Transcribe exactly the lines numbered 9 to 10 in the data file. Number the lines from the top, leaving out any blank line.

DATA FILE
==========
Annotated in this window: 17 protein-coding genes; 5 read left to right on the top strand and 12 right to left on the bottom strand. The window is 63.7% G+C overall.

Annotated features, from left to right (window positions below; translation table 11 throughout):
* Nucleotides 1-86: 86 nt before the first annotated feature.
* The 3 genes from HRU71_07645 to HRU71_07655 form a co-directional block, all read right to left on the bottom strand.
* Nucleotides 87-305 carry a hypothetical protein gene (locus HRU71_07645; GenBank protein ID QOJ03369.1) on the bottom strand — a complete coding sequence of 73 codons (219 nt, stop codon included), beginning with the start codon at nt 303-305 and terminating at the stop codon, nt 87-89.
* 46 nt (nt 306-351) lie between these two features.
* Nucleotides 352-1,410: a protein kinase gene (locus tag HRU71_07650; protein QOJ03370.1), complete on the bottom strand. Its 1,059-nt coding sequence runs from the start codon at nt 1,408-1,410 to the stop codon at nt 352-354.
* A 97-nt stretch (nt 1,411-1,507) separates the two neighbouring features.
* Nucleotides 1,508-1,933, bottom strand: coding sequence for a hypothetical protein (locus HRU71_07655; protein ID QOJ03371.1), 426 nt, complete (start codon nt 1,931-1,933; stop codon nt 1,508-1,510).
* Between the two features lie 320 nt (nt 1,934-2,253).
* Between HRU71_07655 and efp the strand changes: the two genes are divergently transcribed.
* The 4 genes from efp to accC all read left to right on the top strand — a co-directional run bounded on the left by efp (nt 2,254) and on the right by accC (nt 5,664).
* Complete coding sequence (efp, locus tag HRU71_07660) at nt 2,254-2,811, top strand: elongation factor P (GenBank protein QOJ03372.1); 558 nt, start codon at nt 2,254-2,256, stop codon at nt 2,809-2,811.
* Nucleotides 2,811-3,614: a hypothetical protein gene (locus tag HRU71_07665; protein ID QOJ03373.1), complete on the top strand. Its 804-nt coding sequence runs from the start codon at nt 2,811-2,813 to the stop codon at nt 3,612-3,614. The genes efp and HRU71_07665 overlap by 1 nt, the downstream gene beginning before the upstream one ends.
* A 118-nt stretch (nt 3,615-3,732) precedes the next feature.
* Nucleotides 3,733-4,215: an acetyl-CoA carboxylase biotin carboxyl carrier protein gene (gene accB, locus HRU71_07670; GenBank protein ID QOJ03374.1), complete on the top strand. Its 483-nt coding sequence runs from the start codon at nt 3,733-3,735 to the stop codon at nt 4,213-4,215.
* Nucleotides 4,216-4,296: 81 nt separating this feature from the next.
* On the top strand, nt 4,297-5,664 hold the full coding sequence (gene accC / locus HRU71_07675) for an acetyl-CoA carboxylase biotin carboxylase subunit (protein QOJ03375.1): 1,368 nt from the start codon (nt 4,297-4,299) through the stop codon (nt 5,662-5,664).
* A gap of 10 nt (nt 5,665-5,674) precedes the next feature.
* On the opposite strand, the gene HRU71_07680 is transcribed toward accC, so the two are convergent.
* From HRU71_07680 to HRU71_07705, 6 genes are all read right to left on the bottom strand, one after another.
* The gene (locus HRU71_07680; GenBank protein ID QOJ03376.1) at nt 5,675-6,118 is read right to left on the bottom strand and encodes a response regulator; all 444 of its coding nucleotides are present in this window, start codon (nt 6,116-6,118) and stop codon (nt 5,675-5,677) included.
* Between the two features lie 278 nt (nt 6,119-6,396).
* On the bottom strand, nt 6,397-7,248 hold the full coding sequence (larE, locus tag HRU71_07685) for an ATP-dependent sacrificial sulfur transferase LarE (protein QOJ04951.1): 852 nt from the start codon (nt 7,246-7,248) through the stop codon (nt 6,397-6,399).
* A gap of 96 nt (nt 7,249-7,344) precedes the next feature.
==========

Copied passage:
* Nucleotides 1,508-1,933, bottom strand: coding sequence for a hypothetical protein (locus HRU71_07655; protein ID QOJ03371.1), 426 nt, complete (start codon nt 1,931-1,933; stop codon nt 1,508-1,510).
* Between the two features lie 320 nt (nt 1,934-2,253).